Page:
11/1: What is Family Caregiving?
November 1, 2015
When I see my aging parents, I now know that I will be their family caregiver. Ten years ago, this phrase “family caregiver” would have been alien to me. I would have merely described that I am the only child so it’s only natural for me to want to make sure my parents are safe and happy in their golden years.
Little did I know that a whole world exists in the phrase family caregiving. In fact, unbeknownst to them, one in six Americans are considered a family caregiver by policymakers and providers. It is a world that is difficult and lonely.
Solving the problems faced by family caregivers will cut our healthcare costs by one-third. It’s an enormous opportunity. In particular, as we begin National Family Caregiver Month, we can highlight four trends in family caregiving that matter:
The who is changing
Traditionally, spouses cared for each other. However, as both spouses live longer (or one spouse passes away), adult children are increasingly involved in care. In a survey I just deployed to 16,000 adults over age 50, 80% reported being involved in a parent’s care either today or in the past.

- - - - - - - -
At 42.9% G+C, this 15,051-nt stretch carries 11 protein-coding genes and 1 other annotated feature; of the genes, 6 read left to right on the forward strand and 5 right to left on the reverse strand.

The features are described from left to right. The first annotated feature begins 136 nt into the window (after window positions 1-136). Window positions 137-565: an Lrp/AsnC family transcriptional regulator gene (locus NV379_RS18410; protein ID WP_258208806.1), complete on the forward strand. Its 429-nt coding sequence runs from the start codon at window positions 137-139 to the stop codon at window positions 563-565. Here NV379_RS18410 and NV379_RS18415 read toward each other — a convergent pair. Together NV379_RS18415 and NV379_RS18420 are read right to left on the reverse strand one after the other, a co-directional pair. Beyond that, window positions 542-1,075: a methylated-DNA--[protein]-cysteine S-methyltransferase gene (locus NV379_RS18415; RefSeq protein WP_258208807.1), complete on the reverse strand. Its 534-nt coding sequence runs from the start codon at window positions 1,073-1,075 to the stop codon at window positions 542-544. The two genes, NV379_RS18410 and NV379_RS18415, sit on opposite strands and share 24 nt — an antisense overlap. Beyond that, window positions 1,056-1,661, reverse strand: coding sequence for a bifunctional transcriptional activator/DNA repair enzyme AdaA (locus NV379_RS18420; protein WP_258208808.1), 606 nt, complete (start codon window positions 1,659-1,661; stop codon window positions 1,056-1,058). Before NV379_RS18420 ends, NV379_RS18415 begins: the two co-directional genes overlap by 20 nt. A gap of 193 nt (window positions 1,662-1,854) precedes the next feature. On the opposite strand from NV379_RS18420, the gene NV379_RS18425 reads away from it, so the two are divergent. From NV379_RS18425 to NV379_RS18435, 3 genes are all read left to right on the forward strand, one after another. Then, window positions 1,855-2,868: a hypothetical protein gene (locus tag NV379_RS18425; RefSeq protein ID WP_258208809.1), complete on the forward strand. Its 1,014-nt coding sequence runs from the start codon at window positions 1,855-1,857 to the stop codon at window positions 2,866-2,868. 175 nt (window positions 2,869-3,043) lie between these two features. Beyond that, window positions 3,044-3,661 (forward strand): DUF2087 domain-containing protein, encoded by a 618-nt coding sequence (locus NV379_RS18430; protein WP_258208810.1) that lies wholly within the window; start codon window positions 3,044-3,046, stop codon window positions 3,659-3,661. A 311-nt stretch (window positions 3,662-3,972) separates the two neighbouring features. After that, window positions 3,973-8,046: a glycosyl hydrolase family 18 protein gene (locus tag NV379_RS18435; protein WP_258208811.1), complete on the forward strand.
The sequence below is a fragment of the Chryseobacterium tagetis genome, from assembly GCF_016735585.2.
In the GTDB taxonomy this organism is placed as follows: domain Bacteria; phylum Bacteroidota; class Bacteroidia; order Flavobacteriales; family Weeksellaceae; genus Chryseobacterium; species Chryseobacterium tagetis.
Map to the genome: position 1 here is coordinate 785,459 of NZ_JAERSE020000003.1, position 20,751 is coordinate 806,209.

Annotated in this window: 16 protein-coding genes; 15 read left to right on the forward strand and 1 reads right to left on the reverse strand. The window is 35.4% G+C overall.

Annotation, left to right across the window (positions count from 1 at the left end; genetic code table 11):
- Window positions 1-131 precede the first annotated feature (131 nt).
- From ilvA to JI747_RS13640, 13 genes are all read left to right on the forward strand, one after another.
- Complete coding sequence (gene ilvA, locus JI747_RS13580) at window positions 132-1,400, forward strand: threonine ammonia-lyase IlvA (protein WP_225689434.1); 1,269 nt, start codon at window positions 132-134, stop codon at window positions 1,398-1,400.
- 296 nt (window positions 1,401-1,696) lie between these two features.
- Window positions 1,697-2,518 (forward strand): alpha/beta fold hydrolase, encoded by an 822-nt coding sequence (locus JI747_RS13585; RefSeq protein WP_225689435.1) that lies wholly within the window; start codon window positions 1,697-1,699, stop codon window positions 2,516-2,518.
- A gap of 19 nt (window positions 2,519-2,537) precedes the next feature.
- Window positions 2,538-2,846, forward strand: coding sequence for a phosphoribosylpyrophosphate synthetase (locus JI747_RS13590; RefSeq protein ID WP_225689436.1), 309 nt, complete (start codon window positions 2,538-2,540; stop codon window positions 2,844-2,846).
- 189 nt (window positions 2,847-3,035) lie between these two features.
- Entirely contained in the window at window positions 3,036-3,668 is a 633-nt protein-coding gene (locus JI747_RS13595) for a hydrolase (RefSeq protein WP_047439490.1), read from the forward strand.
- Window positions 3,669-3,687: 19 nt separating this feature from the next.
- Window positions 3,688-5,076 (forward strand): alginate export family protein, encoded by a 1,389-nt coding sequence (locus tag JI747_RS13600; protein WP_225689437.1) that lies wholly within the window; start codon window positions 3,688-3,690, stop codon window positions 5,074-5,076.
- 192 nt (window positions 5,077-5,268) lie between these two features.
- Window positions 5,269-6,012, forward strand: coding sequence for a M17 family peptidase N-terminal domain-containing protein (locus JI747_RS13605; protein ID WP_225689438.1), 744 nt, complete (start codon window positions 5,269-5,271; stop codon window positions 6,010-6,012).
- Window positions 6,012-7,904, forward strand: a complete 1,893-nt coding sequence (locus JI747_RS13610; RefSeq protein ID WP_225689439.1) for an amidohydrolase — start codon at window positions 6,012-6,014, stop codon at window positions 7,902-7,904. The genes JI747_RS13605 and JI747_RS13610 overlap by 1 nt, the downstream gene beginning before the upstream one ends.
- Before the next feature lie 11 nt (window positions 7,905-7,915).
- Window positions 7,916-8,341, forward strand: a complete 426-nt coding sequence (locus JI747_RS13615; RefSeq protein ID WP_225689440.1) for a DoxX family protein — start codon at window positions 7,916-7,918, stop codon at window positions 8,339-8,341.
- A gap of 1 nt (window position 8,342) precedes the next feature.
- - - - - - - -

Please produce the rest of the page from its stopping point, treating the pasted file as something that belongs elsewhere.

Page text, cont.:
The what is changing
In the past, major medical illnesses such as multiple heart attacks, late stage cancers, and strokes created roles for family members that were intense but short-lived. Now, with the population aging well past age 80, conditions such as Alzheimer’s and other forms of dementia mean caregiving can last ten or more years.
The where is changing
Nearly everyone recognizes how global the world has become. This is also the case with family caregiving. Many adult children find themselves hundreds, if not thousands, of miles away from mom and dad. Here in Silicon Valley, companies such as Google, Intel, and Apple seek solutions for their employees whose aging parents are halfway around the world.
The how is changing
We are seeing a shift from unpaid caregiving to paid caregiving. In family caregiving today, over $500 billion of unpaid caregiving occurs in the U.S. each year. However, progressive states such as Massachusetts and Indiana have recently started programs where family members can stay home and be paid a small stipend to care for an aging or disabled loved one. Every little bit helps. Moreover, the private pay home care industry is growing at double or triple the rate of the aging demographic. Family members usually make the decision to hire this paid help at home: an indication that people are starting to pay for care in greater numbers.
As Medicare, Social Security, and other programs balloon with the aging population, more attention will be given to this alien field of family caregiving. Its importance is rising, and this month’s Family Caregiver Month is critical. We are pleased to be sharing what we have learned about family caregiving through this daily series of 30 Days of Caregiving blog posts.
— Jacquelyn Kung, president, FCA board of directors